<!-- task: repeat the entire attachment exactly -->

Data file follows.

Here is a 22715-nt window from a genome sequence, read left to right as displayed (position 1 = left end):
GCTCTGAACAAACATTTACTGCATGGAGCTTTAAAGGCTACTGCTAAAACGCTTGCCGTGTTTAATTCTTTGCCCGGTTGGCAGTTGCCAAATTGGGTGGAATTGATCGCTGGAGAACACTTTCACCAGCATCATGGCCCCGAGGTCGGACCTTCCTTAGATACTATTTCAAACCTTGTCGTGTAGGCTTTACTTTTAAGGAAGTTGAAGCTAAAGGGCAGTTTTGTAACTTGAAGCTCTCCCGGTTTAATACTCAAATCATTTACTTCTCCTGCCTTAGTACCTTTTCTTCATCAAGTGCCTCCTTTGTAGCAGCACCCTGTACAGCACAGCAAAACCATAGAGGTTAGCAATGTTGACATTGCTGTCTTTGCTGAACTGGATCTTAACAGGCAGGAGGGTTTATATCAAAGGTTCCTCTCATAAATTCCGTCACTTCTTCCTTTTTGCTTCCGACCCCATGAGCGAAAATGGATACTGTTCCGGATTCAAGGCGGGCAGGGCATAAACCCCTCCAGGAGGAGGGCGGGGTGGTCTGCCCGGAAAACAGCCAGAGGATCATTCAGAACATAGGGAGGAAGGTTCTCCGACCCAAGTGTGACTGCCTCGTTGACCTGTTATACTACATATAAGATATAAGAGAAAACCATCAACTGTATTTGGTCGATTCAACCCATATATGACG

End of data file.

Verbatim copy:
Here is a 22715-nt window from a genome sequence, read left to right as displayed (position 1 = left end):
GCTCTGAACAAACATTTACTGCATGGAGCTTTAAAGGCTACTGCTAAAACGCTTGCCGTGTTTAATTCTTTGCCCGGTTGGCAGTTGCCAAATTGGGTGGAATTGATCGCTGGAGAACACTTTCACCAGCATCATGGCCCCGAGGTCGGACCTTCCTTAGATACTATTTCAAACCTTGTCGTGTAGGCTTTACTTTTAAGGAAGTTGAAGCTAAAGGGCAGTTTTGTAACTTGAAGCTCTCCCGGTTTAATACTCAAATCATTTACTTCTCCTGCCTTAGTACCTTTTCTTCATCAAGTGCCTCCTTTGTAGCAGCACCCTGTACAGCACAGCAAAACCATAGAGGTTAGCAATGTTGACATTGCTGTCTTTGCTGAACTGGATCTTAACAGGCAGGAGGGTTTATATCAAAGGTTCCTCTCATAAATTCCGTCACTTCTTCCTTTTTGCTTCCGACCCCATGAGCGAAAATGGATACTGTTCCGGATTCAAGGCGGGCAGGGCATAAACCCCTCCAGGAGGAGGGCGGGGTGGTCTGCCCGGAAAACAGCCAGAGGATCATTCAGAACATAGGGAGGAAGGTTCTCCGACCCAAGTGTGACTGCCTCGTTGACCTGTTATACTACATATAAGATATAAGAGAAAACCATCAACTGTATTTGGTCGATTCAACCCATATATGACG